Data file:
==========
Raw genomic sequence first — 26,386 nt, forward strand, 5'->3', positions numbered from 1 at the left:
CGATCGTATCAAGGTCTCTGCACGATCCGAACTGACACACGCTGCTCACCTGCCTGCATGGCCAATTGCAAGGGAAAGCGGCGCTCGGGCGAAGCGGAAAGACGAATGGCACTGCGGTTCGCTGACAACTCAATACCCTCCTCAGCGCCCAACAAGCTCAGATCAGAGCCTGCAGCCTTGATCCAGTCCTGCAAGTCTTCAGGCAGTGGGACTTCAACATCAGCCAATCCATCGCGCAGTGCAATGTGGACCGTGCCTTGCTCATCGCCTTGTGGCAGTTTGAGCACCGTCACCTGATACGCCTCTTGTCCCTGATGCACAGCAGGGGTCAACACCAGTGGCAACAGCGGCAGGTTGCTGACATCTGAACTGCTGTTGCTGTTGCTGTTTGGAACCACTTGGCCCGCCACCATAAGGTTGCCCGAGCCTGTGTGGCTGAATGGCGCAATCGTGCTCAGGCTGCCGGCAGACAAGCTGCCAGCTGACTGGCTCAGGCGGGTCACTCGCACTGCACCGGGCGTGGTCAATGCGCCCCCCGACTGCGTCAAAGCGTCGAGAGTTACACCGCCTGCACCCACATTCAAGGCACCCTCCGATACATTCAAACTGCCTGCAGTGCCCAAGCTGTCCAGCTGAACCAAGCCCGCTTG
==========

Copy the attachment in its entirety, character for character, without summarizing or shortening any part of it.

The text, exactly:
Raw genomic sequence first — 26,386 nt, forward strand, 5'->3', positions numbered from 1 at the left:
CGATCGTATCAAGGTCTCTGCACGATCCGAACTGACACACGCTGCTCACCTGCCTGCATGGCCAATTGCAAGGGAAAGCGGCGCTCGGGCGAAGCGGAAAGACGAATGGCACTGCGGTTCGCTGACAACTCAATACCCTCCTCAGCGCCCAACAAGCTCAGATCAGAGCCTGCAGCCTTGATCCAGTCCTGCAAGTCTTCAGGCAGTGGGACTTCAACATCAGCCAATCCATCGCGCAGTGCAATGTGGACCGTGCCTTGCTCATCGCCTTGTGGCAGTTTGAGCACCGTCACCTGATACGCCTCTTGTCCCTGATGCACAGCAGGGGTCAACACCAGTGGCAACAGCGGCAGGTTGCTGACATCTGAACTGCTGTTGCTGTTGCTGTTTGGAACCACTTGGCCCGCCACCATAAGGTTGCCCGAGCCTGTGTGGCTGAATGGCGCAATCGTGCTCAGGCTGCCGGCAGACAAGCTGCCAGCTGACTGGCTCAGGCGGGTCACTCGCACTGCACCGGGCGTGGTCAATGCGCCCCCCGACTGCGTCAAAGCGTCGAGAGTTACACCGCCTGCACCCACATTCAAGGCACCCTCCGATACATTCAAACTGCCTGCAGTGCCCAAGCTGTCCAGCTGAACCAAGCCCGCTTG